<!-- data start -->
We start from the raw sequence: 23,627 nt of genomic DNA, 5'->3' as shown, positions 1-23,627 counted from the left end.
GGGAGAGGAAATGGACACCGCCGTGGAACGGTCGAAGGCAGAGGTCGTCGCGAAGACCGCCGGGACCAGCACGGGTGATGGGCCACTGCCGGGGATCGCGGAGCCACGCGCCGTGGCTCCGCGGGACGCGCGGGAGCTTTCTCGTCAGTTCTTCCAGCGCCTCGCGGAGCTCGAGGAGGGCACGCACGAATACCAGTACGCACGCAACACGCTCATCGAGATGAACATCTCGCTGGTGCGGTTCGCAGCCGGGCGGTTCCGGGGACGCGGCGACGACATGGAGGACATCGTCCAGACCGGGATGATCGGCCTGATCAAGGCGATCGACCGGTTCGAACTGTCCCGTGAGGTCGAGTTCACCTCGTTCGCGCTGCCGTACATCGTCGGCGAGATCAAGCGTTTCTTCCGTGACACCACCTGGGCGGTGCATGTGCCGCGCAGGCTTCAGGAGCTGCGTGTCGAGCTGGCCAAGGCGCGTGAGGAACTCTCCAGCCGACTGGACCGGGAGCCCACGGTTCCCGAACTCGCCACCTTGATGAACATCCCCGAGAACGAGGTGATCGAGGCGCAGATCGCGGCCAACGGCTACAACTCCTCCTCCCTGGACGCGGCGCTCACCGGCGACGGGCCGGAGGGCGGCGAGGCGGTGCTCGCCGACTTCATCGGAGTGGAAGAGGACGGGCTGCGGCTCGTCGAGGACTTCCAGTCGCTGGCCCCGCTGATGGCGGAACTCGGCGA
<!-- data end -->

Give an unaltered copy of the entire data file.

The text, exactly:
We start from the raw sequence: 23,627 nt of genomic DNA, 5'->3' as shown, positions 1-23,627 counted from the left end.
GGGAGAGGAAATGGACACCGCCGTGGAACGGTCGAAGGCAGAGGTCGTCGCGAAGACCGCCGGGACCAGCACGGGTGATGGGCCACTGCCGGGGATCGCGGAGCCACGCGCCGTGGCTCCGCGGGACGCGCGGGAGCTTTCTCGTCAGTTCTTCCAGCGCCTCGCGGAGCTCGAGGAGGGCACGCACGAATACCAGTACGCACGCAACACGCTCATCGAGATGAACATCTCGCTGGTGCGGTTCGCAGCCGGGCGGTTCCGGGGACGCGGCGACGACATGGAGGACATCGTCCAGACCGGGATGATCGGCCTGATCAAGGCGATCGACCGGTTCGAACTGTCCCGTGAGGTCGAGTTCACCTCGTTCGCGCTGCCGTACATCGTCGGCGAGATCAAGCGTTTCTTCCGTGACACCACCTGGGCGGTGCATGTGCCGCGCAGGCTTCAGGAGCTGCGTGTCGAGCTGGCCAAGGCGCGTGAGGAACTCTCCAGCCGACTGGACCGGGAGCCCACGGTTCCCGAACTCGCCACCTTGATGAACATCCCCGAGAACGAGGTGATCGAGGCGCAGATCGCGGCCAACGGCTACAACTCCTCCTCCCTGGACGCGGCGCTCACCGGCGACGGGCCGGAGGGCGGCGAGGCGGTGCTCGCCGACTTCATCGGAGTGGAAGAGGACGGGCTGCGGCTCGTCGAGGACTTCCAGTCGCTGGCCCCGCTGATGGCGGAACTCGGCGA